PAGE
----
Venice is surrounded by water, there is water everywhere. Canals, fondamente, lagoon, everywhere there is water lapping at your feet. At first glance the city appears to be stone, every kind of stone, a landscape of brick walls, white paving stones and every architectural man-made detail imaginable. However on closer inspection you start to notice here and there, an ivy-covered wall, an abundance of wisteria or even a rose garden, perfumed and colourful. Venice reveals herself gradually as a city of hidden greenery, with courtyards, window boxes and balconies brimming with verdant greens and subtle perfumed fragrances.
Once you start looking for the gardens and plants of Venice you discover them everywhere. In 2019 I was an assistant to a Venice-based Wedding Planner, a delightful lady with decades of experience organising events in the city. Both weddings took place in the summer months, May and June respectively. It was sunny and hot, very hot, and both ceremonies took place in flower filled gardens, pictures below. Venice is indeed a city of gardens if you know where to look.
Many of the palaces that line the Grand Canal have their own private gardens, some of which can be seen from the water’s edge. Others are hidden in courtyards behind monumental facades. Many of the churches and monasteries have gardens too, ranging from a productive vegetable garden known as an ‘orto’ to small, flower-filled spaces designed to offer shade and tranquillity. The Church of Sant’ Eufemia on Giudecca has a charming garden filled with tomatoes and peppers, roses and even a few grape vines. The garden is open to church-goers after mass on a Sunday, as a place to enjoy a refreshing drink and perhaps a little snack. Just round the corner from Sant’ Eufemia is a traditional Venetian campo (square) which is still grass-covered. The Sant’ Eufemia campo is a storage area for the local fishermen, nets dry in the warm, dry air. Wellington boots hang upside down on the handles of a trolley, ready for their next outing. A vine clambers up a scaffolding framework, perhaps this will be a vine-covered pergola one day offering shade on hot, summer days.
Whilst many of the gardens in Venice are traditional, with statues and fountains, some are much more contemporary. A perfect example is the Palazzo Querini Stampalia, a contemporary art centre and library open to all. The lower floors of the palace and garden were re-imagined in the 1960s by architect Carlo Scarpa. Scarpa’s garden includes narrow trenches carrying water and an interesting range of Japanese plants, and bamboos.
On the island of San Giorgio Maggiore a new box hedge labyrinth has been built honouring the literary achievements of Argentinian writer and poet Jose Luis Borges. Borges was an early exponent of the literary style known as ‘magical realism’. Appropriately, he published a collection of short stories and essays called ‘Labyrinths’ in the 1960s. This modern labyrinth offers visitors the challenge of making their way through the maze, which has been created in the shape of Borges name, revealed in an aerial view, if you look carefully enough. The reward as you leave the maze is the wonderful view of San Marco viewed from across the water!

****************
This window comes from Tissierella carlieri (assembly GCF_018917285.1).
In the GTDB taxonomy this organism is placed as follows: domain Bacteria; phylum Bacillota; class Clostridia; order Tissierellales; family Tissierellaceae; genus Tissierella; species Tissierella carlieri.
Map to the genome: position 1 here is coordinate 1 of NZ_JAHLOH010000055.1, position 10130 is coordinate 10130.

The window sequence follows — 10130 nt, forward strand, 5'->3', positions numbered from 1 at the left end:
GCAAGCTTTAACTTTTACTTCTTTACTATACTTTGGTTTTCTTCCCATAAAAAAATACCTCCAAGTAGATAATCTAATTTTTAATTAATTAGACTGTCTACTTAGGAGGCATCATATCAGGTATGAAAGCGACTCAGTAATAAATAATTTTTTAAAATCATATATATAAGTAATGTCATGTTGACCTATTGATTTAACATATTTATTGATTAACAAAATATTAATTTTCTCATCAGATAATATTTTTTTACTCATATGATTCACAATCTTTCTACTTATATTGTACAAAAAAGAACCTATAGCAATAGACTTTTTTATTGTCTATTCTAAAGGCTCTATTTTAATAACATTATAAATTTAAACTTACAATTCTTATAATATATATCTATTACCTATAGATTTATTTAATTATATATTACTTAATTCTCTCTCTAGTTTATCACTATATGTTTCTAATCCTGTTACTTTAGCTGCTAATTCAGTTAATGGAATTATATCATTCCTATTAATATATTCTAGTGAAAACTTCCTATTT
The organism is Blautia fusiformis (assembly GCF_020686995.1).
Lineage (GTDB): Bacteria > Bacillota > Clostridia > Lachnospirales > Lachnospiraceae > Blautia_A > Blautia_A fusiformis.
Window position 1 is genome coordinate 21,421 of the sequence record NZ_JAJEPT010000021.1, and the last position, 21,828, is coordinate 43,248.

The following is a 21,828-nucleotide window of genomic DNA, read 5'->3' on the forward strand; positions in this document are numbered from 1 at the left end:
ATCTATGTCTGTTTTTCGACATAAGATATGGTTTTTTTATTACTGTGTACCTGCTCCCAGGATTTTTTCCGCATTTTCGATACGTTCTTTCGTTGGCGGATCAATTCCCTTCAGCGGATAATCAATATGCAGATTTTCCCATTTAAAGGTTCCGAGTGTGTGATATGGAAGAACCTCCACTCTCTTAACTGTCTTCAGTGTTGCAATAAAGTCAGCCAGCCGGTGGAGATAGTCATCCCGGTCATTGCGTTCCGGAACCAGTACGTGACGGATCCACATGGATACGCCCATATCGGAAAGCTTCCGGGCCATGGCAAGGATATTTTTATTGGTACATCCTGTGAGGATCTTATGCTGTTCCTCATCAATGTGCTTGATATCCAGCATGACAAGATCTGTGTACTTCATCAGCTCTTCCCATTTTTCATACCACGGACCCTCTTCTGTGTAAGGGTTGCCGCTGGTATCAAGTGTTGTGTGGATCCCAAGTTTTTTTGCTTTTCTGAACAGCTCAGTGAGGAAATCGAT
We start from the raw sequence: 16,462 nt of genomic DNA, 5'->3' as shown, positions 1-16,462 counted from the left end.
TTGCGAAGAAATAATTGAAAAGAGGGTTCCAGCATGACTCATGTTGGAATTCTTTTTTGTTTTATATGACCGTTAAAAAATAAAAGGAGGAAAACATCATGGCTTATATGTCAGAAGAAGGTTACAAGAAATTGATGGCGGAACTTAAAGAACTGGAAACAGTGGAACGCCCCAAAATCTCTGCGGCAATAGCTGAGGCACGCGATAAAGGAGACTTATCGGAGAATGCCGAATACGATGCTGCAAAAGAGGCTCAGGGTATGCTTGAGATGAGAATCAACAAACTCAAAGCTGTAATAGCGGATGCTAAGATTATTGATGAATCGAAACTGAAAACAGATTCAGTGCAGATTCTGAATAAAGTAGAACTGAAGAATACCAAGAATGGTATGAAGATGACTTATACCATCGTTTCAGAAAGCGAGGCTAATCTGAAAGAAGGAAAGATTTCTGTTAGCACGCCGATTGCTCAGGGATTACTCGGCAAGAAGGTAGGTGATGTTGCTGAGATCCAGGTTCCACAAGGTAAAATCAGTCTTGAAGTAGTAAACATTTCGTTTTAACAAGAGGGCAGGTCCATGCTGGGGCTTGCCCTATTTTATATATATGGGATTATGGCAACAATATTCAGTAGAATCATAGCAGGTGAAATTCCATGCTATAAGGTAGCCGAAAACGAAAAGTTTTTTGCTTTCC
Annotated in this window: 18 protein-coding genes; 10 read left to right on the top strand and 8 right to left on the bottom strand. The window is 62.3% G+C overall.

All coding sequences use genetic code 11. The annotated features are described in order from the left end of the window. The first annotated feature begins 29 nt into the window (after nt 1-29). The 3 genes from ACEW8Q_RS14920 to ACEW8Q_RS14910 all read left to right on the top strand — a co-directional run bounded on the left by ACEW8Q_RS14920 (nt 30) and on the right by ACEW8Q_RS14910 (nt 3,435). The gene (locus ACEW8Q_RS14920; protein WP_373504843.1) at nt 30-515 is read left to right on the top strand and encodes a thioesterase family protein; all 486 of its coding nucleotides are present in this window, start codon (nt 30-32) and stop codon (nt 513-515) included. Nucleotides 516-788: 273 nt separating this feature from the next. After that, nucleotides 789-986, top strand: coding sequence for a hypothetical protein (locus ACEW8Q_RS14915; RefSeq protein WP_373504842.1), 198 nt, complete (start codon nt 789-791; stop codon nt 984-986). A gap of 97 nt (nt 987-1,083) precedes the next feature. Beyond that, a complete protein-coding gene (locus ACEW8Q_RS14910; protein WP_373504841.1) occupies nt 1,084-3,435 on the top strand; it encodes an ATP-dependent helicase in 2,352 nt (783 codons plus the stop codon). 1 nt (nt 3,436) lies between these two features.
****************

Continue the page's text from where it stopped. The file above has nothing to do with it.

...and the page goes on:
Many years ago the charming General Manager at Cipriani, Venice’s exceptional 5-star hotel, gave me a book called ‘The Secret Gardens of Venice’ the author listed at least one hundred, maybe more, gardens throughout the city. I’d guess today, 30 years later there are probably more gardens in Venice, perhaps as many as 300. Next time you are visiting Venice let me know and I’ll arrange a special garden tour just for you – from the Biennale Gardens and the newly restored Giardini Reali near St Mark’s there’s sure to be a planting arrangement that will inspire and impress. Probably my favourites would be the simple cloisters at San Lazzaro degli Armeni (below) and the charming and slightly straggly gardens at Sant’ Eufemia. I’ve never actually visited the Fortuny gardens, located next to Molino Stucky, that’s going to have to be next on my list.
- This article was inspired by the recent Monty Don programme on the BBC.
- Monty Don’s Adriatic Gardens: https://www.bbc.co.uk/programmes/m00135tx
- Next week’s programme starts in Trieste – I’m guessing Miramare will be featured! Learn more about the history of Trieste and Castello Miramare here: Trieste – a short history and also Trieste – Miramare Castle and Maximilian fascinating history to be discovered.
- I’m leading a tour to Trieste, Miramare, Aquileia and Venice in April 2022 – why not join me!
- WEDDING PLANNER – If you’d like my friend Jayne Seddon to plan your wedding in Italy you can contact Jayne via her site: www.casacollinaevents.co.uk/ or message me and I’ll put you in touch!
- PHOTOGRAPHY – In Venice Mirco Toffolo stands out, he can be reached at: www.mircotoffolo.it
- Tailor-made journeys in Italy: www.grand-tourist.com
- To learn more about a magical wedding at Cipriani: A Perfect Wedding in Venice
- Join a tour with us in 2022 – 01-08 April: Trieste, Miramare, Aquileia, Venice – April, 2022
10th January, 2022